Cheryl Strayed lost everything, including her mother and her marriage, when she set out on an 1,100 mile trek alone with her regrets and doubts. Her journey of self-discovery will encourage you to stop beating yourself up over chances you didn’t take or choices you wish you didn’t make. Take the lessons with you, but leave the regret and blame behind with 2014.

If you read Colorless Tsukuru Tazaki and His Years of Pilgrimage by Haruki Murakami...

You'll resolve to reconnect with old friends

Tsukuru Tazaki finally meets someone to spend his previously solitary life with, but his relationship failures from early adulthood holds him back from being with the woman he might very well love. His painful, and sometimes awkward, but ultimately enlightening reunions with old friends will inspire you reach out to that friend whose Instagram photos you always like, but whom you never seem to talk to anymore. Whether you send a text, make a phone call, or write up a quick email, make plans with someone you miss. It’s easy to blame it on your busy lifestyle or event the other person, but remember, the phone works both ways.

If you read Travels with Charley by John Steinbeck...

You'll resolve to cross more things off of your bucket list

John Steinbeck has taught us about loneliness, prejudice, and identity, among other things, but his travelogue shows us the entire country from Long Island to California and back again. Reading about the places he sees and the people he meets will give you enough FOMO to prompt you to cross something off of your bucket list. Take that weekend trip with your friends you keep bookmarked on your computer, or if travel isn’t your thing, sign up for that open mic night you walk by every week. And when you get to the bottom of your list, make another.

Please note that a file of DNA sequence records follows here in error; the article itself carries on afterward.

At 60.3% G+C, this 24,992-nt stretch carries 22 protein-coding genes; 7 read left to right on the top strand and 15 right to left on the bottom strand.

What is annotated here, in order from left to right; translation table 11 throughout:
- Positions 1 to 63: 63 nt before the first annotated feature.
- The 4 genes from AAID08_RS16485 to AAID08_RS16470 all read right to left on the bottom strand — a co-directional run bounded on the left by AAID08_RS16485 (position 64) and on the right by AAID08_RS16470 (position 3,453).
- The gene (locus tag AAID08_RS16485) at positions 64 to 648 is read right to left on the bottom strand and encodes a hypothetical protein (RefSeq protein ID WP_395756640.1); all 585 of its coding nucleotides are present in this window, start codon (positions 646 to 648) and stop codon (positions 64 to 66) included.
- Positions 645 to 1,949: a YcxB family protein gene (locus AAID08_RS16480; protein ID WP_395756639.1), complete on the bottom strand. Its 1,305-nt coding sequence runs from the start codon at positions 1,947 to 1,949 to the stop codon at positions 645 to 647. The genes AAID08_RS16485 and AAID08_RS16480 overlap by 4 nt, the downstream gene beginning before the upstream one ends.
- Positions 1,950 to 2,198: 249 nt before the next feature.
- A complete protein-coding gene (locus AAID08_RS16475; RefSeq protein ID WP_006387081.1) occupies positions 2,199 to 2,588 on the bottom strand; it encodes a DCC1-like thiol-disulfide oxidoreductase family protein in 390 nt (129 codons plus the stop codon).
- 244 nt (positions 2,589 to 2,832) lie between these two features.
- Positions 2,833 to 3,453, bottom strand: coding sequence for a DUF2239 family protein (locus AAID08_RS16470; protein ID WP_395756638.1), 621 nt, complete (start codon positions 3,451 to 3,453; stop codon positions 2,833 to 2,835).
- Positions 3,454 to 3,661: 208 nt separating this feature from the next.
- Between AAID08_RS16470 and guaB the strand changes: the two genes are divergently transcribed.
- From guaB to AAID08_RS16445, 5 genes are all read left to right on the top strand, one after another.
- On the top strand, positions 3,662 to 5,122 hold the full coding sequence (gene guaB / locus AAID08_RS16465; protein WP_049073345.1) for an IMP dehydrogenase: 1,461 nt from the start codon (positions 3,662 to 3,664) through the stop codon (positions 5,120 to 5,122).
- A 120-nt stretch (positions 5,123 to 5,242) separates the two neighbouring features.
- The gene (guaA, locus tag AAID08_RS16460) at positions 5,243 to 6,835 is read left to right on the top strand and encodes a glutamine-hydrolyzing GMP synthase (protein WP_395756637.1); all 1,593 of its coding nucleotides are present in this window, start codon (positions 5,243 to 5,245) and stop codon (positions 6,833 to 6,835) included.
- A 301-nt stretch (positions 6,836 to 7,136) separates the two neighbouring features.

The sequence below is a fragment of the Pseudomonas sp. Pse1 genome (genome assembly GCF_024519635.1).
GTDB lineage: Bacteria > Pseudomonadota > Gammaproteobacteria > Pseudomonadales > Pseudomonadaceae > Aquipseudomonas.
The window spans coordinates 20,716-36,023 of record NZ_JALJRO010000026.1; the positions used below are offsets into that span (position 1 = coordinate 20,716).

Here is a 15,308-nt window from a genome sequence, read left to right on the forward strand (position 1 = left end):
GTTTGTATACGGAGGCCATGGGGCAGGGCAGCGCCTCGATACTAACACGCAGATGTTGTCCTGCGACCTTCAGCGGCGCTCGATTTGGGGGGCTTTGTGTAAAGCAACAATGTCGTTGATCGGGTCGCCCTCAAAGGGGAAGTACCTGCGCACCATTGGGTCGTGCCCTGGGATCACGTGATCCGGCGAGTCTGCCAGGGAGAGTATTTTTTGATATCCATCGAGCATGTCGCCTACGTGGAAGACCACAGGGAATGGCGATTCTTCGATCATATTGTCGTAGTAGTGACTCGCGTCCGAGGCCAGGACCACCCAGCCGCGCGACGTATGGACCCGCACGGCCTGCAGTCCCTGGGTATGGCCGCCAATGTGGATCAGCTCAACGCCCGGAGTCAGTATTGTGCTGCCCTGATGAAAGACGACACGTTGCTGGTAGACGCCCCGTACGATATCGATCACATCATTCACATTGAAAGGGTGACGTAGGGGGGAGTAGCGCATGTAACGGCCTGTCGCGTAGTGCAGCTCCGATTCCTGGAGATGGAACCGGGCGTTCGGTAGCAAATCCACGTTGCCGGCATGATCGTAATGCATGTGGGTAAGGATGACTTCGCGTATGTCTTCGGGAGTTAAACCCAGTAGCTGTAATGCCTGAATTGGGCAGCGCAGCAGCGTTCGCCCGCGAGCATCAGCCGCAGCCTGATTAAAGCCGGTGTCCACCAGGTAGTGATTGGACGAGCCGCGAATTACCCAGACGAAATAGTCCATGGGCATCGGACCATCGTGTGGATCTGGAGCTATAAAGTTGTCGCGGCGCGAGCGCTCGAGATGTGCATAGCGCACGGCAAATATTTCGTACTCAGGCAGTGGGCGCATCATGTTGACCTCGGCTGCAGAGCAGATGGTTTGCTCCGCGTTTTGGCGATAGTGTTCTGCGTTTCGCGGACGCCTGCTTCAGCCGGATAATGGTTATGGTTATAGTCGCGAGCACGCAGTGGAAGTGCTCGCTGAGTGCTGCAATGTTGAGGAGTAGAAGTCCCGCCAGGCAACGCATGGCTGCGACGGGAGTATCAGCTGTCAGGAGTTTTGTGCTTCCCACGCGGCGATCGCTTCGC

If you read God Bless You, Mr. Rosewater by Kurt Vonnegut...

You'll resolve to volunteer in your community

Eliot Rosewater may be an eccentric — and quite possibly insane — millionaire, but at least his heart is in a good place. You might not be able to give money to everyone in your town like Mr. Rosewater, but you can volunteer through city programs like NYC Cares, or check your local park for community clean up days.

If you read How to Build a Girl by Caitlin Moran...

You'll resolve to reinvent yourself

In this not-so-typical coming-of-age story, 14-year-old Johanna decides to completely change her image and her identit, by adopting the alternate personality of Dolly Wilde. This hilarious, smart book will be your go-to guide for reinvention. Save what matters to you — your passions, your family, your friends — and shed those parts about you that you’d rather live without. Find your perfect Johanna-Dolly combination, and own it.

If you read Outrageous Acts and Everyday Rebellions by Gloria Steinem...

You'll resolve to discover your inner feminist

The “F” word can be intimidating, but Gloria Steinem’s collection of essays is not only easy to read and accessible, but also hilarious and thought-provoking. Stories like “If Men Could Menstruate” and “I Was a Playboy Bunny” will get you thinking about feminism in a whole new way. Take small steps by quitting calling other women derogatory names or subscribing to Ms., or take bigger steps and find a local organization to get involved with. Be part of the conversation, and take Gloria Steinem’s advice by finding a little bit of rebellion every day.

If you read Bad Feminist by Roxane Gay...

You'll resolve to accept and appreciate your flaws